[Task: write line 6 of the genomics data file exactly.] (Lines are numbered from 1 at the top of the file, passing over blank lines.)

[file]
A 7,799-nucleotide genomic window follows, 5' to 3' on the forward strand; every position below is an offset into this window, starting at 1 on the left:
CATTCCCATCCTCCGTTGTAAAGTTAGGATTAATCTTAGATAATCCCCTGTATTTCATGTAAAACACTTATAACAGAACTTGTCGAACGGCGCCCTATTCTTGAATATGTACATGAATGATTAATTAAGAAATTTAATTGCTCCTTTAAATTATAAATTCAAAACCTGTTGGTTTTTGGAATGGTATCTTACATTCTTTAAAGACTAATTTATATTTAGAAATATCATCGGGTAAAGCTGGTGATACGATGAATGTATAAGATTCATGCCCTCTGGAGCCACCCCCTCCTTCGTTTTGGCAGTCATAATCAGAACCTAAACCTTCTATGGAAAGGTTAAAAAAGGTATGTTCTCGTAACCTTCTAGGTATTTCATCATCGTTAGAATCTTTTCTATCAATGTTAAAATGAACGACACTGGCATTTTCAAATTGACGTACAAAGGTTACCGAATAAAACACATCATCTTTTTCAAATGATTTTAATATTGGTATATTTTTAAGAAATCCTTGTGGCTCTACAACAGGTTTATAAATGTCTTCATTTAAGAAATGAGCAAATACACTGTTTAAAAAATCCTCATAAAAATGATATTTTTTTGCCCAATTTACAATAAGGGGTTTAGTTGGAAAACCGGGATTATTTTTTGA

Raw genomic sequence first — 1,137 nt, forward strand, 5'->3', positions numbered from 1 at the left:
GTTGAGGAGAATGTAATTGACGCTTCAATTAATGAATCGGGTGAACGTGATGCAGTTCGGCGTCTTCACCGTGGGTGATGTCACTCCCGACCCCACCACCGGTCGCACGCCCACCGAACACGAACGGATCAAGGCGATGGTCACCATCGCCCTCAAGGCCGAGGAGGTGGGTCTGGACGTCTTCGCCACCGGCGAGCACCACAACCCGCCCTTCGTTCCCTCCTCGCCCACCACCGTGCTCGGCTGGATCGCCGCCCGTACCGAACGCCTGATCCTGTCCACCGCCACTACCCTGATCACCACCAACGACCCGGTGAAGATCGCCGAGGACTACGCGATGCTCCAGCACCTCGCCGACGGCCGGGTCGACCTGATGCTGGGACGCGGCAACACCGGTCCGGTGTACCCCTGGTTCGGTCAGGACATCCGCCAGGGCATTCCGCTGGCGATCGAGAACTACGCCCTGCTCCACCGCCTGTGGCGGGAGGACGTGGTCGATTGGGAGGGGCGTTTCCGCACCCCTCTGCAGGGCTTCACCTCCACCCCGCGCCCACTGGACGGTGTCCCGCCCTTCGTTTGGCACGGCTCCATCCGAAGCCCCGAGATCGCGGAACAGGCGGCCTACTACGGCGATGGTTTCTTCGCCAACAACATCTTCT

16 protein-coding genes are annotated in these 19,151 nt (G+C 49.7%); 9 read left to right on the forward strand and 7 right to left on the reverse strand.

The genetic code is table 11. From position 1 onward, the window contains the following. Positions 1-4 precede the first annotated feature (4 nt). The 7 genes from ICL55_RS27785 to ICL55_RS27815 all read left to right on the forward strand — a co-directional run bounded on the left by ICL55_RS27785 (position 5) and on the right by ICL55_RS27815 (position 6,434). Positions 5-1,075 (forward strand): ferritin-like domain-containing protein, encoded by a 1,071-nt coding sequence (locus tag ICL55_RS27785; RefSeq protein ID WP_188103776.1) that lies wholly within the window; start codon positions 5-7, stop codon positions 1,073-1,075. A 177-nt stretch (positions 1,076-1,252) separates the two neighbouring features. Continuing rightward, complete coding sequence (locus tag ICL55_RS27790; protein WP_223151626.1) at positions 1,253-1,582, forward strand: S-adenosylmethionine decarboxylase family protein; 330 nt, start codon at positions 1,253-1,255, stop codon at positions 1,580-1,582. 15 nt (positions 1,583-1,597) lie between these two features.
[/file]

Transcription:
The genetic code is table 11. From position 1 onward, the window contains the following. Positions 1-4 precede the first annotated feature (4 nt). The 7 genes from ICL55_RS27785 to ICL55_RS27815 all read left to right on the forward strand — a co-directional run bounded on the left by ICL55_RS27785 (position 5) and on the right by ICL55_RS27815 (position 6,434). Positions 5-1,075 (forward strand): ferritin-like domain-containing protein, encoded by a 1,071-nt coding sequence (locus tag ICL55_RS27785; RefSeq protein ID WP_188103776.1) that lies wholly within the window; start codon positions 5-7, stop codon positions 1,073-1,075. A 177-nt stretch (positions 1,076-1,252) separates the two neighbouring features. Continuing rightward, complete coding sequence (locus tag ICL55_RS27790; protein WP_223151626.1) at positions 1,253-1,582, forward strand: S-adenosylmethionine decarboxylase family protein; 330 nt, start codon at positions 1,253-1,255, stop codon at positions 1,580-1,582. 15 nt (positions 1,583-1,597) lie between these two features.